Powers or preferences?

Historically, ASIC have often suggested that “inadequate powers” were the reason for their sporadic effectiveness in deterring misconduct and enforcing the law.

Others argued that rather than requesting new powers, ASIC should have more effectively used the powers they did have. It was a perennial debate that was unlikely to be resolved without some catalyst. In the wake of the Royal Commission, the role of ASIC’s culture, and their apparent institutional timidity, will come under increased focus now that parliament has empowered ASIC to seek significantly larger penalties to deter misconduct.

Work through the Act in detail, but until you do here are some of the key points for Licensees and Advisers need to appreciate:

  • Civil penalties for companies will significantly increase from $1 million to 10% of the annual turnover of a corporation up to a maximum of $525 million;

  • Individuals will enjoy an increase of civil penalties from $200,000 to $1.05 million. Courts can also make ‘relinquishment or disgorgement orders’ and take into account profits made from the misconduct;

  • Custodial  penalties for the most serious offences – such as dishonest conduct or disclosure failures – have been increased to 15 years. Thankfully, handing out the wrong version of your FSG won’t see you locked up for any more than 5 years; 

  • A new, and simpler, definition of dishonesty that removes the necessity to prove conscious knowledge that the conduct was dishonest.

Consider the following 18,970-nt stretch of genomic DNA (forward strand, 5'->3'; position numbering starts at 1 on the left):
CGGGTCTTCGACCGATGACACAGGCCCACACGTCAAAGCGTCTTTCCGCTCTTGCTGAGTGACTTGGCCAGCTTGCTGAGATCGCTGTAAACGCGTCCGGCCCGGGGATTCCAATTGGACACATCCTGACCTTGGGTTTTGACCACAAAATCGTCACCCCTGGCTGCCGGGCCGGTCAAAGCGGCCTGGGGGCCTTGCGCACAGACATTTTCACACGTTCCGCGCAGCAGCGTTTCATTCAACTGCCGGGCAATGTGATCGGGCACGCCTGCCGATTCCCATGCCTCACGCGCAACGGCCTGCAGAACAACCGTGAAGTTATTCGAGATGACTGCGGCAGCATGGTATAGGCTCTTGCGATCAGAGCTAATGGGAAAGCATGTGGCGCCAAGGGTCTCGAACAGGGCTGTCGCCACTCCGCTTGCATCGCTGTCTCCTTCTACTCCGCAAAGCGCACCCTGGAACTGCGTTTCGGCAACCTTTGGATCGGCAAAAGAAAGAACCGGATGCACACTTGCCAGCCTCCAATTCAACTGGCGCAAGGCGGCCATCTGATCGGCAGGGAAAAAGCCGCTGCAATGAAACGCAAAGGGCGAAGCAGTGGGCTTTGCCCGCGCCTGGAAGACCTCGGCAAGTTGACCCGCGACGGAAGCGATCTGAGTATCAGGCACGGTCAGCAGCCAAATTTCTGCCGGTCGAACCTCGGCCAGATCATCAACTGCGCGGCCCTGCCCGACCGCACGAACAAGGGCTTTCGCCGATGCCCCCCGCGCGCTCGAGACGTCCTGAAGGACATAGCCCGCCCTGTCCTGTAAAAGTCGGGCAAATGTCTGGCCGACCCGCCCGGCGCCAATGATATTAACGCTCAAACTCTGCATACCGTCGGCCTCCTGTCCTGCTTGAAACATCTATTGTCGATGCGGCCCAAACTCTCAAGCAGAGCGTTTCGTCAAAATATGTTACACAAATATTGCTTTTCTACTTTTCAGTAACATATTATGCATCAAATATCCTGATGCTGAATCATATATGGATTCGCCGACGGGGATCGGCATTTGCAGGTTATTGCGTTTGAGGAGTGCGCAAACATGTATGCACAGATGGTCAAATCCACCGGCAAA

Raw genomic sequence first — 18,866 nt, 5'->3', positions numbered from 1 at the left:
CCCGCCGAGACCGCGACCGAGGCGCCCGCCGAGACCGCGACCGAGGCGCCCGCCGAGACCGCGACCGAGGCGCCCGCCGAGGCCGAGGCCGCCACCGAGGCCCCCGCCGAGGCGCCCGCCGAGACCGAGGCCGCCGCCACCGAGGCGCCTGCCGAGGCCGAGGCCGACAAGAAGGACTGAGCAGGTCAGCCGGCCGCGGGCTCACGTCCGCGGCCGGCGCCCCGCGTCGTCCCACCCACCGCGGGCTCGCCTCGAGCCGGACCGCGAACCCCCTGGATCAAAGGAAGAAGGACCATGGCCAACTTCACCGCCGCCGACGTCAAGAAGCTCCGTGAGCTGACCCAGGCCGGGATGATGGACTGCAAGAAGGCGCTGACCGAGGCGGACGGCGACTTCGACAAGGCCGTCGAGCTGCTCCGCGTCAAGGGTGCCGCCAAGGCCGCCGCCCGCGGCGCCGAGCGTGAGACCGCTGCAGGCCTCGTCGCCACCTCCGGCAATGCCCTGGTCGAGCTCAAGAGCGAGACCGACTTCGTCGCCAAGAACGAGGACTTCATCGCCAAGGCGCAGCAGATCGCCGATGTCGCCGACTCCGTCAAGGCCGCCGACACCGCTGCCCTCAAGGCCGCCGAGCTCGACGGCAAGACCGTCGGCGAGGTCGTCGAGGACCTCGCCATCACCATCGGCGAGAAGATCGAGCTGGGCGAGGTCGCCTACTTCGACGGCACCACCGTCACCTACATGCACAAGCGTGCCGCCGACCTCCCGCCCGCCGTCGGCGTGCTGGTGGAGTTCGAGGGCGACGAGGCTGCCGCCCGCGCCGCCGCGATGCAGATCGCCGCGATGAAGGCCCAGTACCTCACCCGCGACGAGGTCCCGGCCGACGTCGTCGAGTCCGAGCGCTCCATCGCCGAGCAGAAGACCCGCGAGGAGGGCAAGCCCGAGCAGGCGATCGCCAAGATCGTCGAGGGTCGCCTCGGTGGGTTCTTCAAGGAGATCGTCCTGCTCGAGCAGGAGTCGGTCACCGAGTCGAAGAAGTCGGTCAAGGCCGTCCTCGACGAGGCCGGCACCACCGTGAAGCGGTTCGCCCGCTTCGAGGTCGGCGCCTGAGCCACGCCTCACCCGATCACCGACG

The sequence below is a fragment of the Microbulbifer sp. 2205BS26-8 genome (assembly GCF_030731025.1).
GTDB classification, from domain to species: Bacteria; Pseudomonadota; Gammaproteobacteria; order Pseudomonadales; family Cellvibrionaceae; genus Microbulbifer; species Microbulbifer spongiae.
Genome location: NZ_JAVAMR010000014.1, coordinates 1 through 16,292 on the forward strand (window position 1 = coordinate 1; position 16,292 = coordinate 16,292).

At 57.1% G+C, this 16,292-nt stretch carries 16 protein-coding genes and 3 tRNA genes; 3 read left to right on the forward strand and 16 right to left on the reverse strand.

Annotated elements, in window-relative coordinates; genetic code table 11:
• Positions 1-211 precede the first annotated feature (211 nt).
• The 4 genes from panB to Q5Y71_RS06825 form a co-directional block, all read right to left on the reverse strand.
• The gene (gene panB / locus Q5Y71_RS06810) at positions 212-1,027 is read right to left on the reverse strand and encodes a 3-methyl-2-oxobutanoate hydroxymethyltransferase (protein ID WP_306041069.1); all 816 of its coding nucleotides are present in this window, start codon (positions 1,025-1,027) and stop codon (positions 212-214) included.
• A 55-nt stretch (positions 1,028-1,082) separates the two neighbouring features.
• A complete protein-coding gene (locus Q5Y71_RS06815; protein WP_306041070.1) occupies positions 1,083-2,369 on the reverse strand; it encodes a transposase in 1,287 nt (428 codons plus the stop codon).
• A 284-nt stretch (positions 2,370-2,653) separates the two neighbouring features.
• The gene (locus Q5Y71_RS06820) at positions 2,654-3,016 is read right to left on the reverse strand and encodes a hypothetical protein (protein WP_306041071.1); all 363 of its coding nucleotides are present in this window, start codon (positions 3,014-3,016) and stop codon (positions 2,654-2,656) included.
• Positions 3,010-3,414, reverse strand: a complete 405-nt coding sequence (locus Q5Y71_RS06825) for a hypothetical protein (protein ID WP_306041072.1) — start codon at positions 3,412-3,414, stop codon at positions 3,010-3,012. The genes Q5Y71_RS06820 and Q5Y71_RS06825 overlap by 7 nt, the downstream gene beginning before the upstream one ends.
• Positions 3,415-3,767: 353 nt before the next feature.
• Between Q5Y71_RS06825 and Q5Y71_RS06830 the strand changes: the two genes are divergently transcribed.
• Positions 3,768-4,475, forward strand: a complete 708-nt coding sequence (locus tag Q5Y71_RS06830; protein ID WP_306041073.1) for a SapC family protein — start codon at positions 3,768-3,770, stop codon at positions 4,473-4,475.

• Licensee failures – such as misconduct, failures to act efficiently, honestly and fairly or to promptly report breaches – attract a wider range of significant civil penalties. If you are a licensee, a Responsible Manager or Executive, take the time to consider the new Section 1317QA. The substance of this section  is that, if you fail to satisfy an ongoing obligation – such as breach reporting or efficient, honest and fair conduct – each day you fail to comply is another contravention with a separate penalty.


 The imperative to act (NOW)

And all financial services entities must comply with all the laws that apply to them, not just with those bits of the law that they find to be commercially acceptable.
— Commissioner Kenneth Hayne, Final Report, FSRC p 484

  

ASIC already appears to be broadening the scope of their surveillance activities.

We’re not the only ones to notice their new willingness to investigate and challenge participants’ conduct of businesses. In the current environment, there are a number of immediate (non-FASEA) actions you should, as a responsible licensee, take. We’d suggest that you:

  1. Review the currency, adequacy and operation of your compliance framework (including your risk management capability).

  2. Consider the capability, competence and capacity of your compliance function.

  3. Revise your Regulatory Engagement Policy.

  4. Run an ‘ethical hacking’ exercise to test the robustness and resilience of your compliance framework and business processes.

  5. Since your obligation to act “efficiently, honestly, and fairly” is now explicitly covered by this new regime, ensure the obligation is broadly embedded in your governance framework (including all your measures, processes and procedures”).

  6. Revise your Incident Management Policy. Then review it again. Simplify the definitions, improve the effectiveness of your processes to improve clarity, responsiveness and speed of escalation. Remove the bureaucratic measures that frustrate your compendious duties. Consider your lawyers as ‘optional extras’.

  7. Consider how regulatory technology can better protect you and mitigate your risks.

There is lot to do and we’re available to help.

If you’d like to schedule a a Licensee Review, or just discuss how your existing arrangements need to be refined, call us. We’re happy to help.